How to Achieve Olivia Wilde's "Smoky Eyes on Steroids"

Olivia Wilde Met Gala Look - Getty - H 2016
Getty Images

Olivia Wilde Met Gala Look - Getty - H 2016

Makeup artist Melanie Inglessis breaks down the extreme look.

For Olivia Wilde, the Met Gala in New York on Monday was a very shiny affair. Not only did her Michael Kors gown feature a wide metal collar and metallic detailing, but her makeup — and even her ears — shone and reflected light. Of Wilde's dress, makeup artist Melanie Inglessis told Pret-a-Reporter, “It’s very modern but also has a little 1970s Paco Rabanne feel to it, so we decided to have a really metallic chromatic eye that has a lot of luminosity to it.”

The “really strong editorial smoky eye” has a dramatic shape, bigger than Inglessis says she’d normally do on Wilde. “We do a lot of smoky eyes, but it’s definitely out there — something you can probably only do at the Met Ball. It’s a classic Olivia look and I pushed it times 10.” The effect: “Smoky eyes on steroids,” as she calls it.

While it’s not something the makeup guru advises replicating exactly for real life, Inglessis says someone could do a smaller version of it with silvers and blacks. Her tools for the night: Revlon Illuminance Creme Shadows in Precious Metals ($6.50) and Black Magic ($6.50), Revlon PhotoReady Kajal Matte Eye Pencil in Coal ($9) and Revlon Ultimate All-In-One Mascara in Blackest Black ($9), all well blended and smudged, of course.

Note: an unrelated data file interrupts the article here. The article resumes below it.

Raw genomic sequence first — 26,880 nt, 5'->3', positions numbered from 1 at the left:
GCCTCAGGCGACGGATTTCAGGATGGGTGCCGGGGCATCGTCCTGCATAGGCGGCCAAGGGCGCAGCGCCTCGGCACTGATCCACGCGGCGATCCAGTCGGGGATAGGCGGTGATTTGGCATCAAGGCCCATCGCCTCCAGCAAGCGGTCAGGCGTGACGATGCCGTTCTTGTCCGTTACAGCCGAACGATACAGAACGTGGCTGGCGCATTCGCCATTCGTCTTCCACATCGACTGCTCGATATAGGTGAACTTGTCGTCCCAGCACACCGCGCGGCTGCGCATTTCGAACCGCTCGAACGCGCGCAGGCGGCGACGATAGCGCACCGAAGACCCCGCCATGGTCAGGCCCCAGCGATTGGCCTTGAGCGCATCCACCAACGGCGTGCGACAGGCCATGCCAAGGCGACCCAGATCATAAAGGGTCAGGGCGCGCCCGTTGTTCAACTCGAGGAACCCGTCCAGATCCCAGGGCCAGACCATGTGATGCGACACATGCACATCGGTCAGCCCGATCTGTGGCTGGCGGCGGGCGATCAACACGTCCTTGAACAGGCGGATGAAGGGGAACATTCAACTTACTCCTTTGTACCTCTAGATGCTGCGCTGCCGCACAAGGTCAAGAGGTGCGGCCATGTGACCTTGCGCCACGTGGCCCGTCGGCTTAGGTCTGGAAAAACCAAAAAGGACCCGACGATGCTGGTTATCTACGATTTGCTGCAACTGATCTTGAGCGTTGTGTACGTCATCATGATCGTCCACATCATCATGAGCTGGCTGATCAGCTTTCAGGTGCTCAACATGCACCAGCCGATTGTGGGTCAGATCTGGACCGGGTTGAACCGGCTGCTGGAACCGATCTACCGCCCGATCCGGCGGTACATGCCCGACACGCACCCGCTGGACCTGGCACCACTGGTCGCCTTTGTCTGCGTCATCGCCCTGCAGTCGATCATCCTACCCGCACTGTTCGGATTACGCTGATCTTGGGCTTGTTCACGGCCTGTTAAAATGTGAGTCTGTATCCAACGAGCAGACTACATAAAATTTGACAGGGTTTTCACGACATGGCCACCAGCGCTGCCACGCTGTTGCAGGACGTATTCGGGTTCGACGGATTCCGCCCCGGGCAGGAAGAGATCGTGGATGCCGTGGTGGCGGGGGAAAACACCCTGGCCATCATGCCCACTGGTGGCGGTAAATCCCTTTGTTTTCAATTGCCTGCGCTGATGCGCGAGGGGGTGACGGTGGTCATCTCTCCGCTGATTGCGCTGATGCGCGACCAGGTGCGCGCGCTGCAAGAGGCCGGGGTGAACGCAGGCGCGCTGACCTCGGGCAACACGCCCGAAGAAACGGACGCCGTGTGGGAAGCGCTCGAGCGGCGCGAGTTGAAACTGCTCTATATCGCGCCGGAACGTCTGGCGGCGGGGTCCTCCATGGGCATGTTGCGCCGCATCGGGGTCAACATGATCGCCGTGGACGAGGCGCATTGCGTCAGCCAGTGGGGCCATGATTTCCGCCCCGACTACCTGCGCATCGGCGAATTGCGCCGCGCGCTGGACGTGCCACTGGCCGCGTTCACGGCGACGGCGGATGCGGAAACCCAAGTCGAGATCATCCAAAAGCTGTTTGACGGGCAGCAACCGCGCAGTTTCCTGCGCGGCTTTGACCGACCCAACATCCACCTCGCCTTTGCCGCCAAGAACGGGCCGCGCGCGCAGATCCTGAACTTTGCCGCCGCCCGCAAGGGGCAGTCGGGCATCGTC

To further the reflectiveness of the actress’s visage, Inglessis made sure Wilde's skin was plump and hydrated, with Sisley Sisleÿa L’Integral ($525) moisturizer, and she added shine with the not-yet-launched Revlon PhotoReady Insta-Fix Highlighting Sticks in Gold Light. Says Inglessis, “We wanted luminosity on the cheekbones, on the brow bones, on the bridge of the nose — it’s about that reflective look. She really wanted to play on the textures: metallic, reflective, luminous.”

As for her almond-shaped nails, manicurist Chelsea King found a way to tie in both the black and silver of her gown for a look that used Revlon Knockout ($5), an opaque black, on top and Revlon Colorstay Gel Envy Lucky Us ($8) underneath the free edge. “To me, when I think of how technology and fashion collide, I instantly think of metallics and interesting finishes,” says King, “so her nails needed to be unique as well!”